Yara is living together with her mother in their quiet rainforest corner. They are happy and they embraced the pristine environment. But not too far away, the threatening human machines are taking over the land.
When Yara saved a seedling of Tawari tree (called also Ixerba, it is a native honey flower tree, used among others to treat infections and various inflammations) she couldn't foresee that this tree will later save her life. As she fell very sick, a concotion made of the tree's leaves brought her back to life.
The message is simple: humans and nature need each other, in a very purposeful way. There is a certain balance between the human heart and the green heart that we often forget it exists. We, humans, we need to start learning again the secret language of nature. We are fragile and easy to break although we have the strength and the tools to create the allmighty nature.
Yara's Tawari Tree is the first book from the a new series of children books created by Yossi Lapid: Yara's Rainforest. Although I've heard about Lapid before, this book was my first direct encounter with the author and most probably would love to read more of his books. The illustrations belong to Joanna Pasek and follow an inspiring style of pastel-watercolours with a touch of Asian painting. The lettering of the cover is in my opinion not the greatest choie, but after all the book appeals to children.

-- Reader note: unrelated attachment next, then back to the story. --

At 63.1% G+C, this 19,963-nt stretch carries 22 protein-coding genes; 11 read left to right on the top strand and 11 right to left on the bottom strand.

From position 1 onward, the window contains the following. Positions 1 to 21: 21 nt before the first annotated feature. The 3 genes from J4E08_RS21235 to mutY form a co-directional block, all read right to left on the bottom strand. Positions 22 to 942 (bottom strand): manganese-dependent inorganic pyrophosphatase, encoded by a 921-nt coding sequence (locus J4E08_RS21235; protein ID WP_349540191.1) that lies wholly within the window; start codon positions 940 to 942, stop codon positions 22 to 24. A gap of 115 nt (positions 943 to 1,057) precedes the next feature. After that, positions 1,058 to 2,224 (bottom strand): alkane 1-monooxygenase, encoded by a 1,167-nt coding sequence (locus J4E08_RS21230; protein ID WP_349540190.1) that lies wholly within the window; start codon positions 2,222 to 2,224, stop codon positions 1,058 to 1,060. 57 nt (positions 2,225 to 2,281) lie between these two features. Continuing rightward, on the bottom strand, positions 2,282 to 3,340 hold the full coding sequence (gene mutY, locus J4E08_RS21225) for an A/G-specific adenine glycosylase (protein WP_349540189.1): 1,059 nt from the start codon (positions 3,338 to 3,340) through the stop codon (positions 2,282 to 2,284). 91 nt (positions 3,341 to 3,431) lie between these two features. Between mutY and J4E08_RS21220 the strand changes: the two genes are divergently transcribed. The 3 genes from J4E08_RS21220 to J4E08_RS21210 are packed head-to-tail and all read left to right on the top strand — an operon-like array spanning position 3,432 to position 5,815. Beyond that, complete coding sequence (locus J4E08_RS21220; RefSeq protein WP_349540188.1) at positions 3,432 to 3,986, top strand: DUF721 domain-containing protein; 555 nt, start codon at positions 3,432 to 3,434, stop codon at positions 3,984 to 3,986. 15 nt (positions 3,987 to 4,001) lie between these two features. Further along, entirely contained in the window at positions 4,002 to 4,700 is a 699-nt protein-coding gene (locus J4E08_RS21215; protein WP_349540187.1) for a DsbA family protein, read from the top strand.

Yara's Tawari Tree is a recommended read to children of 5 years and more. If you want to teach your children to respect and understand nature, this book offers a good and inspiring start.
Rating: 4 stars
Disclaimer: Book offered by the publisher in exchange for an honest review